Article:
23. I’m pretty sure more than the sport of football has changed since mean joe played. It’s pretty natural for players and owners to care about who gets millions of dollars. And if anyone is to blame its the teams not the players. What a joke

  24. To brittishteeth and others whose gaps in thinking are bigger than the gaps between their teeth:

    What is the point in attacking anything Joe Greene had to say? Their was nothing incorrect or inaccurate about his assessment of the current state of affairs. Never before has there been such a generation of professional athletes who are blessed with such great skills and wealth while remaining largely unhappy, unsatisfied and ungrateful for their wealth. While athletes by their nature are competitive, the overwhelming need to equate top dollar with respect surely disrupts team harmony and the athletes’ ability to enjoy what should be the sweetest time of their life. Yes, times change but richer doesn’t necessarily translate to happier and calling it the American way doesn’t mean that it’s unassailable the better way.

  25. Joe made these comments, lamenting the days when money didn’t influence players, while reclining in a comfortable chair inside his mansion and sipping a double latte.

  26. Can you imagine how great the game would be if they had fixed salaries for every player? I get the nfl makes billions and players deserve a portion of that but even with the corporate nfl world something needs to reign them in. Many of these players wouldn’t make $75,000 a year if it weren’t for football, many would be at minimum wage. With the millions being paid out, they have to fight for their money, but these guys act like what they have to go through, for a sport, is just the worst thing on the world. It’s easy for me to sit here and say this guys are greedy sobs but I view it as they play a game. They get the fancy hotels, food, training, stardom, and so on. Work out for a living and then get a few months off. I just wish we had more of the “man I’m so lucky to do this” mentality, over the “I’m not stepping out on the field until I get paid”… Remember the stories of the old guys working their real job at the factory, during the week, then playing football on the side for added income. Now those guys, those mentalities, are what’s missing in today’s game.

  27. Its a sad reality, makes it a little hard to root for guys that are playing for cash rather than playing for wins

  28. “In all my years of being with Pittsburgh, I never encountered a player taking a contract dispute into the season and letting that dispute affect the way he played. That’s a bad thing,” Greene said. “Now get off my lawn.”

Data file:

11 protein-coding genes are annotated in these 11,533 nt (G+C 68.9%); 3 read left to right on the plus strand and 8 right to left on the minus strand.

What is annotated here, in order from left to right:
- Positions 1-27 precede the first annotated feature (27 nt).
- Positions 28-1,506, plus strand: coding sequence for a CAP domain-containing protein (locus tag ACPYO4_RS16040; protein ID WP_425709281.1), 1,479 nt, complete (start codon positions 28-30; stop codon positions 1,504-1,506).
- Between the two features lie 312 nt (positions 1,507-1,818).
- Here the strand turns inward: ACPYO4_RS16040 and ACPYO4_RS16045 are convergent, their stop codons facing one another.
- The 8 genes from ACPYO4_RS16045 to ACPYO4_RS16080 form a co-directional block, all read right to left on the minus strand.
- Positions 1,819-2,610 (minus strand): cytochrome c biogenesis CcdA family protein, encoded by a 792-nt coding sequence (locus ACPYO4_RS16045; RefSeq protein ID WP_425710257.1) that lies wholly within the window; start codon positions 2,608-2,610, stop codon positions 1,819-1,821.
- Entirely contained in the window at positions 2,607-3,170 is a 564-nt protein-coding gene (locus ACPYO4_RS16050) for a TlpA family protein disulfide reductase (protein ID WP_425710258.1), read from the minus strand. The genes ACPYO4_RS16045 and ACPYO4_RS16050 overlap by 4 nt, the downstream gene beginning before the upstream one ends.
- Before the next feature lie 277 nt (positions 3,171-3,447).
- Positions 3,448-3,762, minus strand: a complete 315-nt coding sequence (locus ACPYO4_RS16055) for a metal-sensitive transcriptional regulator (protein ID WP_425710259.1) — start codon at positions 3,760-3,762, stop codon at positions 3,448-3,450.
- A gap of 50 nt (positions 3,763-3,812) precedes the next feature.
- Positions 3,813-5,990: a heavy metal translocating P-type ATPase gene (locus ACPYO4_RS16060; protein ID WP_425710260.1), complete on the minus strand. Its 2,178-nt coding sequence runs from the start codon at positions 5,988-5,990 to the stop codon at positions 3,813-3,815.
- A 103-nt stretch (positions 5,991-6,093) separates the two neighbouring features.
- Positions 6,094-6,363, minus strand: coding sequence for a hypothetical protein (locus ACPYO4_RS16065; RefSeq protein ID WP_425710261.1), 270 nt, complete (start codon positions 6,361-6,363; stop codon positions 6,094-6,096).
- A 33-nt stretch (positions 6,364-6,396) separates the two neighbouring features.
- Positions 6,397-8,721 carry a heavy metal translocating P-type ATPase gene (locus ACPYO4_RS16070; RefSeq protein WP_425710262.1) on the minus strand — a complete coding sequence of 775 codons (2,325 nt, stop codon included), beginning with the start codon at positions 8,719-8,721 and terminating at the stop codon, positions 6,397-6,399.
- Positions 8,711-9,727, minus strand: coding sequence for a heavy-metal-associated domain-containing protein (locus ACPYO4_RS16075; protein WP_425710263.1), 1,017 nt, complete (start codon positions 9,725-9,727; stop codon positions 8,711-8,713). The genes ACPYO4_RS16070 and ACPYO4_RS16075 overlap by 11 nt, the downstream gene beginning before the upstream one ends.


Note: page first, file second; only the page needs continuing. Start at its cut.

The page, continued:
And he would be rich if he were playing today.

  29. It may be time to keep players contracts confidential. How many of you walk around posting on Craigs List what your income is? The league can monitor salary cap situations. Why do WE need to know what they make? If they stop talking about how much they make, they just might, you know, play the game instead of starting a jealousy war.

  30. Says the guy who was always the highest paid at his position with endorsement deals when he played. Just like when Brett Favre criticized Jevon Walker for wanting to get paid, it rings kind of hollow coming from the star player who’s always gotten paid.

  31. “Greene played on a Steelers team that was loaded with Hall of Famers, and he said none of his teammates ever allowed money to be a distraction.”

    -should read-

    Greene played on a Steelers team that was loaded with JUICED UP Hall of Famers, and he said none of his teammates ever allowed money to be a distraction.

    Since no one will ever let NE forget camera-gate, we have a responsibility to make sure PITT fans know that their 70 “titles” are all for more suspect.

    San Fran And Denver, too.

  32. When Mean Joe played, Wall Street stock traders usually had to have second jobs just to pay their bills. The entire western culture, not just in America, and certainly not just pro sports, has changed. Somewhere along the line over the last 40 years, success began to be measured by the size of one’s bank account. Everything else is inconsequential.

  33. In every professional sport, every generation says this about the generation(s) after them.

    And, they’re all correct.

    It’s just the way of the world.

    Even nostalgia ain’t what it used to be.